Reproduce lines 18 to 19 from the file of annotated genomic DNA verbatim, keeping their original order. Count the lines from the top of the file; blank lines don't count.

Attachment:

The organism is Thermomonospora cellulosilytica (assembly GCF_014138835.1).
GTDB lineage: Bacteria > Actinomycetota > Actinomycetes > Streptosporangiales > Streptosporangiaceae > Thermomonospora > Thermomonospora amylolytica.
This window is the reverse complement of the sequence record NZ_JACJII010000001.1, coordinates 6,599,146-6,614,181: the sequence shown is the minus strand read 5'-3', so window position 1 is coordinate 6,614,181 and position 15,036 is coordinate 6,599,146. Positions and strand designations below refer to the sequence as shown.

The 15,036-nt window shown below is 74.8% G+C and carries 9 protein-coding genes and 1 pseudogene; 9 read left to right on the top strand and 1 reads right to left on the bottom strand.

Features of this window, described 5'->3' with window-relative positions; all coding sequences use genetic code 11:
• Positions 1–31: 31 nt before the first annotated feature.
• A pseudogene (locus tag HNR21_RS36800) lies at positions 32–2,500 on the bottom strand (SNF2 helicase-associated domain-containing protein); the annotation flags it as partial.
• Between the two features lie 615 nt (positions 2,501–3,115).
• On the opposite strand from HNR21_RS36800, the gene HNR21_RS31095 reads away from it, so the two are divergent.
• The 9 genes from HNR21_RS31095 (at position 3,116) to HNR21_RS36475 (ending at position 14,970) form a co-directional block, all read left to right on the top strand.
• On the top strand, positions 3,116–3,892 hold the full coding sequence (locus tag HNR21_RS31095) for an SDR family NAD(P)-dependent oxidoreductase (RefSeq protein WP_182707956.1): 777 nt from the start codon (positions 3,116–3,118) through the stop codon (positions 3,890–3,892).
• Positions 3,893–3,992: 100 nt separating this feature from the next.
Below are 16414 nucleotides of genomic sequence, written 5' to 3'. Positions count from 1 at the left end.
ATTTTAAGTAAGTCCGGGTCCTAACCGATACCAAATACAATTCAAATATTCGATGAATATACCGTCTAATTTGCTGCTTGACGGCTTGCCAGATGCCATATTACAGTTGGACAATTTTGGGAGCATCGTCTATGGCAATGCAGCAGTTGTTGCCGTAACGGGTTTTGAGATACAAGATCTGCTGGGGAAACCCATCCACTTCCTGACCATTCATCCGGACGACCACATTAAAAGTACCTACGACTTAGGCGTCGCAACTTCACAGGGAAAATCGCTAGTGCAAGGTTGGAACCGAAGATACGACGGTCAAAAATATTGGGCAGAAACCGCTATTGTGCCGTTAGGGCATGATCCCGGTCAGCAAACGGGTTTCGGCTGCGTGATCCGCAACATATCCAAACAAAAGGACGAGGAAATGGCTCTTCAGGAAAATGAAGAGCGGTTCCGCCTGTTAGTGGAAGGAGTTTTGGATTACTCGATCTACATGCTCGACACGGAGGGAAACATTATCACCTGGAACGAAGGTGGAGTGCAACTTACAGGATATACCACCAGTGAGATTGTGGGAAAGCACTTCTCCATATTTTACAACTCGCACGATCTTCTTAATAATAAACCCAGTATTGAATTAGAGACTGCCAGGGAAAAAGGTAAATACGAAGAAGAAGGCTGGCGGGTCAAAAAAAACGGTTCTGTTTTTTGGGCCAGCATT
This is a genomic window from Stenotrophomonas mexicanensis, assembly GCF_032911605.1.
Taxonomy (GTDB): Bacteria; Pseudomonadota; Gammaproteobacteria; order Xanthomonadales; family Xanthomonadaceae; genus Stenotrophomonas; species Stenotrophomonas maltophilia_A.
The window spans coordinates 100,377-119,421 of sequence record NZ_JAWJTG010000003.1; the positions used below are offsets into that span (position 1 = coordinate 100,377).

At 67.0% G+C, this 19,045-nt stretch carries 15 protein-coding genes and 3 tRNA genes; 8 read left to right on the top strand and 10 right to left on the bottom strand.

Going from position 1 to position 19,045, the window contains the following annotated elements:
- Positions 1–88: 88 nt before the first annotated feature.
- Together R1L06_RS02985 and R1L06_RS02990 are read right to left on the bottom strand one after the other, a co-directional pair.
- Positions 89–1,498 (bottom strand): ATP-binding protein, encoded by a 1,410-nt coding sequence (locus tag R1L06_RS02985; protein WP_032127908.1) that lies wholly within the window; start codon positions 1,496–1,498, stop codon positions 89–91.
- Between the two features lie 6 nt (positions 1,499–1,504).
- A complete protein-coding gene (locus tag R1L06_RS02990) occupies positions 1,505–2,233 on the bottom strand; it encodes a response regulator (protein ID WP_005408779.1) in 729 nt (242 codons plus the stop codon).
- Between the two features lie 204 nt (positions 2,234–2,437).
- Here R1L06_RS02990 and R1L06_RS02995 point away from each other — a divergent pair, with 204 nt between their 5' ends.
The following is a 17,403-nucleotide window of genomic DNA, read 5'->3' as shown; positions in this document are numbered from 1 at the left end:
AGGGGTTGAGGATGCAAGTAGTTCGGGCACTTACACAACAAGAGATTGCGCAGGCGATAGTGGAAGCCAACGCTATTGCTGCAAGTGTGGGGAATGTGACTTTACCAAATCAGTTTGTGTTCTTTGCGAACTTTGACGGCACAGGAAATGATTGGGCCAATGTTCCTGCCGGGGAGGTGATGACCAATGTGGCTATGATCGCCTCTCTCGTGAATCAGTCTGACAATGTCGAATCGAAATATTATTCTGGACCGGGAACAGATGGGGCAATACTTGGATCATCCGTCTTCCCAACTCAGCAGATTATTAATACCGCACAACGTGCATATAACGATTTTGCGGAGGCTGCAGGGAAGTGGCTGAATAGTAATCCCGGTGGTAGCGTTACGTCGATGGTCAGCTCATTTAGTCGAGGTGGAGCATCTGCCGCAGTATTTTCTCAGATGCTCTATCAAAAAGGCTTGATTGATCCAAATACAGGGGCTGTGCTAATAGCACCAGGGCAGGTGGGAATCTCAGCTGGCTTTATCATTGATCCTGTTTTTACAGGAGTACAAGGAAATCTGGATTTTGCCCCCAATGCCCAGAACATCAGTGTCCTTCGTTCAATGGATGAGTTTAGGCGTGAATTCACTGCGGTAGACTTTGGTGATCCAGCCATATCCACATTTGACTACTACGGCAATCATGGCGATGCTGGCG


At 67.0% G+C, this 19,045-nt stretch carries 15 protein-coding genes and 3 tRNA genes; 8 read left to right on the top strand and 10 right to left on the bottom strand.

Going from position 1 to position 19,045, the window contains the following annotated elements: